AdAlta

As pharmaceutical company AdAlta prepares to take its first product to trial, co-location at La Trobe University provides crucial support along the way.

It may be small, but pharmaceutical company AdAlta is certainly on the brink of big things.

The AdAlta team have worked out how to apply a unique class of antibodies to fight against fibrotic diseases: debilitating and potentially fatal conditions caused by internal organ scarring.

Their first target is lung fibrosis, which has an average survival time of just four years after diagnosis. Now, after almost 15 years, AdAlta is preparing to take their first product to clinical trials.

‘It's a huge coming of age for any biotech,’ says CEO Tim Oldham. And it couldn’t come fast enough. ‘I get a phone call every month, if not every week, from a lung fibrosis patient trying to get onto our trials, unmet need is that high.’

Strong foundations

For AdAlta, co-location at La Trobe University was initially a decision of convenience: the University was a member of the Co-operative Research Centre for Diagnostics that developed the original intellectual property, so setting up a base at Bundoora and a research agreement with La Trobe made good sense.

However, over time, Tim says the partnership has become a crucial support for the company.

‘As part of the co-location deal, La Trobe ended up with equity in AdAlta – they’re actually one of our top 10 shareholders.’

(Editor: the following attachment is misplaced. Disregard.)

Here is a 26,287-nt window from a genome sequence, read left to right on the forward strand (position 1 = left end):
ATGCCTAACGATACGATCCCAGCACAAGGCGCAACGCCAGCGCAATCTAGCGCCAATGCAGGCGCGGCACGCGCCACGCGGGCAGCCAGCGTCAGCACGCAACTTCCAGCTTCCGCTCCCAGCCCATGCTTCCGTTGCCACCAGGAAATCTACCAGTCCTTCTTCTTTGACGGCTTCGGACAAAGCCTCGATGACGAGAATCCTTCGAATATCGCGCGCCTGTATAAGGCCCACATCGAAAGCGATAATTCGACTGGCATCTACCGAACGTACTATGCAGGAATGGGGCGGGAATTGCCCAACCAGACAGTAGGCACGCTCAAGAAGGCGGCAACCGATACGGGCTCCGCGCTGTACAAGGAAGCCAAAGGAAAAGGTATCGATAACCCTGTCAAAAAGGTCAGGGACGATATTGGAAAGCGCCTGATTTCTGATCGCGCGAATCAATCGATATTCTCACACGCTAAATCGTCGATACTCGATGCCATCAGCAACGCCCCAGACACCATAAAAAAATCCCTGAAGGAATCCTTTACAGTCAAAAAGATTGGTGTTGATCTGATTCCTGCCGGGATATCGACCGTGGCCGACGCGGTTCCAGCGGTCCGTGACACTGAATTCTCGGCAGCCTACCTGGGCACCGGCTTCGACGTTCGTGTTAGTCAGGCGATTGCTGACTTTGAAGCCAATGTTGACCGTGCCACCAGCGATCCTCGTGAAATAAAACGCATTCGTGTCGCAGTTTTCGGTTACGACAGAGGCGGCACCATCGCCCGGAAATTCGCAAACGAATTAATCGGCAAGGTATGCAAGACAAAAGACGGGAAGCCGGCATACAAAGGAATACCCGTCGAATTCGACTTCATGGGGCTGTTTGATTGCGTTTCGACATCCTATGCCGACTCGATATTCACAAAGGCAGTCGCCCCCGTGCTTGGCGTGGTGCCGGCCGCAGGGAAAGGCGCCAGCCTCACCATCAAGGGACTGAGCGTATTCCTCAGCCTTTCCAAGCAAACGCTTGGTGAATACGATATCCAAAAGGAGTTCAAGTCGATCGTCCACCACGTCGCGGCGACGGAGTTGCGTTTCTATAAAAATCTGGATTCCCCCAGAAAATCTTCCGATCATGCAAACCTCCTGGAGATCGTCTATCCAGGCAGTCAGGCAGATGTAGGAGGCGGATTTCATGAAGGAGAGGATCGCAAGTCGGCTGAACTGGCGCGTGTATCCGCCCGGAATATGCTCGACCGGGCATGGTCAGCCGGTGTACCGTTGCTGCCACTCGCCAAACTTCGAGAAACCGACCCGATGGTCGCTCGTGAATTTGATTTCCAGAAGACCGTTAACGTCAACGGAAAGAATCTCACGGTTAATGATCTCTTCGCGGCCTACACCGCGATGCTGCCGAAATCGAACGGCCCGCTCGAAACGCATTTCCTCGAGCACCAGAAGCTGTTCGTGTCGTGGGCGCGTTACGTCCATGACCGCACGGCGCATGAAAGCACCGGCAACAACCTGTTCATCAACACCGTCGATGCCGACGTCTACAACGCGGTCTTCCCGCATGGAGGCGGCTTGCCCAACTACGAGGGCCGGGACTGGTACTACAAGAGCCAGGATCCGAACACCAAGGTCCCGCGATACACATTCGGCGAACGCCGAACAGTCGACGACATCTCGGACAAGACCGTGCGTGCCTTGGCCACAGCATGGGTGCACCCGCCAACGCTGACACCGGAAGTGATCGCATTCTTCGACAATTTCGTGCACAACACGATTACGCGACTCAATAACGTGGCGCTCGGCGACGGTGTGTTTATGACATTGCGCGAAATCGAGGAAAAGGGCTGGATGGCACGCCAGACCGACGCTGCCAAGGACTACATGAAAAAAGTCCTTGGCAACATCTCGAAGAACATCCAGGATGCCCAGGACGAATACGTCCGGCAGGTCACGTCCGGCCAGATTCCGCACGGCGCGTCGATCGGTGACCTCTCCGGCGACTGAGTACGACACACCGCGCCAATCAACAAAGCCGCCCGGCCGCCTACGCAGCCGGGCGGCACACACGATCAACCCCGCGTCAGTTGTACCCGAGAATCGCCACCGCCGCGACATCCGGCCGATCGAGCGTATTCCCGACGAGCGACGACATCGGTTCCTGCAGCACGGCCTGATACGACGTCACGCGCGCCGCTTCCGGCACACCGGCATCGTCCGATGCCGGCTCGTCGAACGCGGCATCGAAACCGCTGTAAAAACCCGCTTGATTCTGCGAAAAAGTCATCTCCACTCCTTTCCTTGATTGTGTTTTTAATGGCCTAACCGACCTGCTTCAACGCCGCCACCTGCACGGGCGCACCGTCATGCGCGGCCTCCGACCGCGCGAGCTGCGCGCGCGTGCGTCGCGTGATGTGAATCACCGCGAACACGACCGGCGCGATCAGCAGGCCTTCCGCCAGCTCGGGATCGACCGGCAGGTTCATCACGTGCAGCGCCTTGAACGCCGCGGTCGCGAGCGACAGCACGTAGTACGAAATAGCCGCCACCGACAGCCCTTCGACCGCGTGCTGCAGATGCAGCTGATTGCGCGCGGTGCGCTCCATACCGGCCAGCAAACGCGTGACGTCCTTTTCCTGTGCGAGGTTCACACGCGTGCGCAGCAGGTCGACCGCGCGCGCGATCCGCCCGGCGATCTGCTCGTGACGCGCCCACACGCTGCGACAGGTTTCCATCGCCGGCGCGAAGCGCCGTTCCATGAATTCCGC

When Tim lists the clearest benefits of the co-location deal, it’s plain to see why this relationship works.

‘We’re essentially paying for lab space, but what we've got access to is a whole range of other things,’ says Tim.

‘We've got office space close to the lab; access to specialist scientific services such as next generation sequencing capabilities, and mass spectrometry facilities; ancillary and shared services such as fridges and freezers plugged into the building management system so they're monitored at all times; the tissue culture room that’s shared between multiple labs and another big advantage: access to the library.’

As AdAlta grows into its next phase, another enormous benefit lies in the University’s talent pipeline. ‘Through the recruiting pool there's ready access to certain skills and capabilities … and if you need to do it quickly, you can.’

Into the future

As the company heads towards finding development partners and investors, Tim says co-location will be a big selling point. ‘We've had some discussions with potential partners, and they actually love the fact we're embedded in the university.’

There could also be benefit in what lies ahead for La Trobe: with more co-location partners on the horizon, the Bundoora campus is set to morph into a decentralised hub of open education, scientific innovation and a place for like minds to meet.

Tim sees potential in the concept of La Trobe as a University City of the Future. ‘The Nirvana down the track would be like what happens in Boston: you wander down to any coffee shop in Cambridge Square, and all you can hear is people from all the different institutes discussing their research projects.’

It’s more than a pipe dream: as AdAlta knows, big things can grow from small beginnings.